Samples from some horses (n = 14) were used only for antibody validation and were not cultured. The remaining samples (n = 21) were subsequently cultured as described below. Bone marrow samples from a subpopulation (n = 6) of horses were cultured for 14 days and then utilized for analysis of DNA content to determine the cell cycle state. Some samples (n = 6) did not have sufficient cell numbers to complete analysis at all time points; yet they were used for flow cytometry at one or more culture time points to check for repeatability or alterations in cell surface protein expression. Samples from three horses were cultured for 21 days and then subjected to tri-lineage differentiation assays. Sufficient cell numbers for protein and gene expression analysis at all time points were available from six horses.
MPC expansion in culture
BMMNCs were plated onto 10 cm diameter tissue culture plates at a density of ~300,000 cells/cm2 (20 × 106 cells/plate). Cells were cultured at 37°C in a 5% CO2, 95% air atmosphere at 5% humidity. Cells were cultured in media containing Dulbecco’s modified Eagle’s medium (DMEM, glucose at 1,000 mg/L), 2 mM l-glutamine, penicillin (100 units/mL), streptomycin (100 units/mL), basic fibroblastic growth factor (bFGF, 1 ng/mL), and 10% fetal bovine serum. One-half of the media (5 mL) was removed at 24 h of culture and replaced with fresh media. Subsequently, media were exchanged every 72–96 h. At subconfluence of 70%–90%, cells were passaged 1:3 using Accumax® cell dissociation solution (Innovative Cell Technologies Inc, San Diego, CA) and plated at a density of about 10,000 cells/cm2. Approximately 10 × 106 cells from each sample were analyzed by flow cytometry for cell surface protein expression at 2 h and on days 2, 5, 7, 14, 21, and 30 of culture. Cells were analyzed at these time points to evaluate the changes in cell surface proteins over time, and to characterize the cells prior to performing differentiation assays.
Flow cytometry analysis
Cell surface markers of putative stemness were assessed using flow cytometry. Cells were pelleted in aliquots containing 1 × 106 cells and labeled for cell surface molecules selected from a panel of monoclonal antibodies known to define human MPCs (). Cells were treated with a 20-min blocking step using 10% normal goat serum in FACS-Buffer (phosphate-buffered saline containing 2.5% fetal bovine serum). The cells were pelleted, washed with FACS-Buffer, and pelleted again. Cell pellets were resuspended in fluorescent-conjugated or -unconjugated primary monoclonal antibody and incubated for 45 min at 4°C. Cells were then washed, a second fluorescent-conjugated goat anti-mouse IgG or IgM antibody (fluorescein isothiocyanate (FITC) or phycoerythrin (PE)-conjugated AffiniPure Goat Anti-Mouse IgG (H+L) or IgM μ-Chain-Specific, Jackson ImmunoResearch Laboratories, Inc., West Grove, PA) was applied to the unconjugated antibodies, and the samples were incubated for an additional 45 min at 4°C. The CD29 antibody was directly conjugated with PE (read at FL2); all others were labeled with FITC-conjugated secondary antibody (read at FL1). Cells were resuspended in FACS-Buffer and analyzed on a FACSCalibur (Becton Dickinson Immunocytometry Systems, San Jose, CA) flow cytometer equipped with a 488 μm argon laser and BD Cell Quest™ analysis software (BD Biosciences, San Jose, CA). Cells not treated with antibody, and cells exposed to mouse anti-parvovirus antibody and FITC or PE-conjugated secondary antibodies were used as negative controls. The settings for the flow cytometric analyses determined <2% positive cells for the control antibodies. Data were collected on 1 × 105 cells for each sample regardless of size and granularity to prevent bias in gating.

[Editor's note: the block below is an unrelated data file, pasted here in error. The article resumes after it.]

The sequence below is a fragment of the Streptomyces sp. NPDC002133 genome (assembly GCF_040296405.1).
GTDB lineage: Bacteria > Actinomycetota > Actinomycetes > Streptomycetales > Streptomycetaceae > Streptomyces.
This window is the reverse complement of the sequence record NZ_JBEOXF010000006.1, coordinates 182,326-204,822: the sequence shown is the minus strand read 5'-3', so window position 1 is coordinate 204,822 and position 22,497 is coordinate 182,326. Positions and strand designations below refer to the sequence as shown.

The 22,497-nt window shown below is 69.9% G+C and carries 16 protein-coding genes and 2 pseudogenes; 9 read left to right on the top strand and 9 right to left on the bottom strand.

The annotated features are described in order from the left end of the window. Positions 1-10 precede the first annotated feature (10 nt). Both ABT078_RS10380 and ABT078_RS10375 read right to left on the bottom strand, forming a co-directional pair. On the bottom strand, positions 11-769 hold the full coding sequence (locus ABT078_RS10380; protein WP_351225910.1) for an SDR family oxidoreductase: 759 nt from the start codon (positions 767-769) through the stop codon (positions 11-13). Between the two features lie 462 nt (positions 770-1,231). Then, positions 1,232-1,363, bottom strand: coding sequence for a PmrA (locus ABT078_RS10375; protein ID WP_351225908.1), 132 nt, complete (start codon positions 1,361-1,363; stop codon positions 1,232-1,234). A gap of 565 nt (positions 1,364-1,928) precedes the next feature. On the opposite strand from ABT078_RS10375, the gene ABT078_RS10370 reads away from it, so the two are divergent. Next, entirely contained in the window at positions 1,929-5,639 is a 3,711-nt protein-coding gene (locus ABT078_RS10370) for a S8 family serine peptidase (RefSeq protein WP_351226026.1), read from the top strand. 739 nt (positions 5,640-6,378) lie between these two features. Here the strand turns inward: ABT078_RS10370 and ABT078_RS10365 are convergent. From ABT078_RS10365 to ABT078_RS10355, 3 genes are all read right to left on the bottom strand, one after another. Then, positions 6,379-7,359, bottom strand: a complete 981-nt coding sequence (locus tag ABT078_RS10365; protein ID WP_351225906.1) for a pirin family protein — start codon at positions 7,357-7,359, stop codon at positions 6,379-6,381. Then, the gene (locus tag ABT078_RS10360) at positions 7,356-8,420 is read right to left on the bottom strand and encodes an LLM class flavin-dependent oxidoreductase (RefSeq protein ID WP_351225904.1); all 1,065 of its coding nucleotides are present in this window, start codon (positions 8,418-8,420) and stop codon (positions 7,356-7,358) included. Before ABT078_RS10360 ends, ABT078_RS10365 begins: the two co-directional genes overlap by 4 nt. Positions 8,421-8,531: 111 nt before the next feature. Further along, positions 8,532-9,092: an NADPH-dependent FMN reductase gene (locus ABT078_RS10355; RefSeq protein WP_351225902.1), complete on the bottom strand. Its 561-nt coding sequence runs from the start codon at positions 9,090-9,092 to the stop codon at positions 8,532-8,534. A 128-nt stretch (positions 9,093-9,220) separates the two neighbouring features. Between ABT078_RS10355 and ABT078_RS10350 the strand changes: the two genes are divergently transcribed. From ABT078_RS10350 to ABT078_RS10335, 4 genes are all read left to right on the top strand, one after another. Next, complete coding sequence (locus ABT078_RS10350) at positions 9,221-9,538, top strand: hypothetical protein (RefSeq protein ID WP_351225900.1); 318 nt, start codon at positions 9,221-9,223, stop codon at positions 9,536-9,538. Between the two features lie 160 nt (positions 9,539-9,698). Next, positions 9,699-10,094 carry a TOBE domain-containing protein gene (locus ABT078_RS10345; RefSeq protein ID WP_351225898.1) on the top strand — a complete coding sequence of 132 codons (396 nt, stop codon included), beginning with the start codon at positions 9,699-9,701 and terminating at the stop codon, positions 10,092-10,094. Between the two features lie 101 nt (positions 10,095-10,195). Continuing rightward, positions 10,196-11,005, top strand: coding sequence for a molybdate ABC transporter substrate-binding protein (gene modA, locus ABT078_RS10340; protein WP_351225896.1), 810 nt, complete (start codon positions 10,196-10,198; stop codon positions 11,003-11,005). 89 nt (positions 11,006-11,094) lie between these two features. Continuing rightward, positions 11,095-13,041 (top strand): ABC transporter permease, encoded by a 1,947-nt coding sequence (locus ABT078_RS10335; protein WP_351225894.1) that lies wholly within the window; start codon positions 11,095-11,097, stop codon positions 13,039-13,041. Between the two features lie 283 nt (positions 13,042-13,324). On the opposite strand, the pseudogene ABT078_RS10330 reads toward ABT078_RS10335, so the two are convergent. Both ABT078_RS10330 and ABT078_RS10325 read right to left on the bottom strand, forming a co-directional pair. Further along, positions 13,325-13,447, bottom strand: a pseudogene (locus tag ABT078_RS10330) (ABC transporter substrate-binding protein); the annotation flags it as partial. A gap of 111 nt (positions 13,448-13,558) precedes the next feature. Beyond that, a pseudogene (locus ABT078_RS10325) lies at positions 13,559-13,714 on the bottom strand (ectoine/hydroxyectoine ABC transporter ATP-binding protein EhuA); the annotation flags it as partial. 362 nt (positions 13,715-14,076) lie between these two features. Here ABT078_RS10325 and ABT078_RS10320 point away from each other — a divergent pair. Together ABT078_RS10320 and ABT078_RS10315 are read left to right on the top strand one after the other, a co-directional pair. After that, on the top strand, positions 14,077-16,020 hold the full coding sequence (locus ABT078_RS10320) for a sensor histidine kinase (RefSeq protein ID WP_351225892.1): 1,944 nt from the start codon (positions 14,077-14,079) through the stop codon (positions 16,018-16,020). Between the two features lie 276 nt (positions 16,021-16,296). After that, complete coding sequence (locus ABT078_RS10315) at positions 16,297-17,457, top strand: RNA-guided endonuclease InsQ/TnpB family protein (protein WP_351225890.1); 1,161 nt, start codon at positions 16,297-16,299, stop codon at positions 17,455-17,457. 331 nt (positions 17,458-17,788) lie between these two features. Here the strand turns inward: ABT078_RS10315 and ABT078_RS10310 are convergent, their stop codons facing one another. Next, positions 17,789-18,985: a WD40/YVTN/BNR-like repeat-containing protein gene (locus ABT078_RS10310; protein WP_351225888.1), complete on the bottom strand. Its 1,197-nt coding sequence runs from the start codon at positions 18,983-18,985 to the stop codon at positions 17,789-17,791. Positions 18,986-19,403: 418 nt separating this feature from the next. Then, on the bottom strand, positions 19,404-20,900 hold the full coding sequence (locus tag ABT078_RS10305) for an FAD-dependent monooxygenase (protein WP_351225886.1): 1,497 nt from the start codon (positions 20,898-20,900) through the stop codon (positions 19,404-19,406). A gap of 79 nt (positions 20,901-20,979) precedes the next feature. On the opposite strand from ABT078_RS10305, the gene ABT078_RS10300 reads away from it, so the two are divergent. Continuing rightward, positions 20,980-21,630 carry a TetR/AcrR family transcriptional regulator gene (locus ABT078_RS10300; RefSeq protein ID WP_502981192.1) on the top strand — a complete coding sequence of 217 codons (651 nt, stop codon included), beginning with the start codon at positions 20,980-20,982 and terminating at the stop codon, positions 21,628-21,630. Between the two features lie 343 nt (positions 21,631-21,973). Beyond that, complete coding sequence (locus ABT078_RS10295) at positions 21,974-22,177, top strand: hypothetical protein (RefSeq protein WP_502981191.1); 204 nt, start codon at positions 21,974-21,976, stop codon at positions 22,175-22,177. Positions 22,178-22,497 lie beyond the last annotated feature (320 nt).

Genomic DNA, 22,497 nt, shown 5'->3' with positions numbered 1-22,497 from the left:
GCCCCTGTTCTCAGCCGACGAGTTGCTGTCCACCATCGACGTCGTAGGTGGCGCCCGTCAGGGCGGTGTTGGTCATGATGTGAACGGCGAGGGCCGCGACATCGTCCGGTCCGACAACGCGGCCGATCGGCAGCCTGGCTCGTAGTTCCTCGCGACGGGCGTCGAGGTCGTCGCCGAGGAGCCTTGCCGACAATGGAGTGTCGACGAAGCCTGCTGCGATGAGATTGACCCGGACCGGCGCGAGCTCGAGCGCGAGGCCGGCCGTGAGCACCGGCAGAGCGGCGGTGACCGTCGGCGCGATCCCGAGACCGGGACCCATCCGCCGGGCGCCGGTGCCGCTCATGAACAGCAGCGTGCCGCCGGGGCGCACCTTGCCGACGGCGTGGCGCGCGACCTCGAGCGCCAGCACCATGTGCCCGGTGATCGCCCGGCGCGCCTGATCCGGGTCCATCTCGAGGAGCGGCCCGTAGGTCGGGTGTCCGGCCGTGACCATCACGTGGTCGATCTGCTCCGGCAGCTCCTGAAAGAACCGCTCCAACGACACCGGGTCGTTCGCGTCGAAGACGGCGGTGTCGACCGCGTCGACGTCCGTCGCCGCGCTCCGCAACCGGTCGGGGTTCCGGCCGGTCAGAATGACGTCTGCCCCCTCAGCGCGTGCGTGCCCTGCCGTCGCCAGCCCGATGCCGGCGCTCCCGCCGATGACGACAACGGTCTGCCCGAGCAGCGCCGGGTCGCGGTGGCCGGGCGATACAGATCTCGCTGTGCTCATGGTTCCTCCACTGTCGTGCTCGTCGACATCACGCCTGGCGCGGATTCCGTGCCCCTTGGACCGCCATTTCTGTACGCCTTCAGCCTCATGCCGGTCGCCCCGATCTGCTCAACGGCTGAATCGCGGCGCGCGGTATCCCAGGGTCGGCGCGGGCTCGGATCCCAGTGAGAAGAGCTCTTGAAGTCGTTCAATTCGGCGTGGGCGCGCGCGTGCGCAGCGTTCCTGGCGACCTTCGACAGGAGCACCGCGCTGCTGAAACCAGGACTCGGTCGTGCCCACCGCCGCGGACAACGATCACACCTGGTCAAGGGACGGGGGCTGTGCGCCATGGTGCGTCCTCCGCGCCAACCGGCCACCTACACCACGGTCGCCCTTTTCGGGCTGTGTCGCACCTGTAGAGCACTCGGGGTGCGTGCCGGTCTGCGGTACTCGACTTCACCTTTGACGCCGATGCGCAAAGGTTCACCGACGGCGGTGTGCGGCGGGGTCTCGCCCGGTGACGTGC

For culture-expanded cells, flow cytometry analysis was performed on days 2, 7, 14, 21, and 30 following isolation. Supernatant was removed and adherent cells were lifted from the plate using Accumax® solution (1 mL/15 cm2) to prevent damage to cell surface proteins and avoid cellular clumping. Cells were processed and analyzed by flow cytometry as described earlier, except dot plot settings were adjusted to a logarithmic scale in the cultured cells to include large, granular cells. Flow cytometric analysis of cell surface molecule expression was performed in the gate determined to contain dividing cells based on the results from the propidium iodide DNA staining assay described later.
Propidium iodide DNA staining assay for cell cycle analysis
Propidium iodide can be used to determine DNA content in cells and identify populations of cells undergoing division. A reported feature of MPCs is their ability to proliferate [2
]. To determine the region of cell division, samples (0.5 × 106
cells) from six cultures were collected on Day 14 and resuspended in 500 μL hypotonic propidium iodide solution containing 0.05 mg/mL propidium iodide, 1 mg/L sodium citrate, and 0.1% Triton X-100 [16
]. Samples were protected from light and incubated at 4°C until analysis. Samples were analyzed by flow cytometry on FL2. Histograms were plotted for each cell population on a linear scale. The DNA content is proportional to the mean fluorescence intensity, and consequently indicates the stage of cell division (G0/G1, S, G2, M; cells in subG0 are dead) [17